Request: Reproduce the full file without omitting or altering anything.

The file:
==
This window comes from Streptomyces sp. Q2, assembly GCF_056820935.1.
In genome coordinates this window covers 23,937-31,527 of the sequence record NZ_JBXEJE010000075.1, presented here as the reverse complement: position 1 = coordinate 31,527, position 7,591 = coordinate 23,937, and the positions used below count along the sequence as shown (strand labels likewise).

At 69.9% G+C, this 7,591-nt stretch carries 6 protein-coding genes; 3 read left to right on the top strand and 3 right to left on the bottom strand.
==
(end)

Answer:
This window comes from Streptomyces sp. Q2, assembly GCF_056820935.1.
In genome coordinates this window covers 23,937-31,527 of the sequence record NZ_JBXEJE010000075.1, presented here as the reverse complement: position 1 = coordinate 31,527, position 7,591 = coordinate 23,937, and the positions used below count along the sequence as shown (strand labels likewise).

At 69.9% G+C, this 7,591-nt stretch carries 6 protein-coding genes; 3 read left to right on the top strand and 3 right to left on the bottom strand.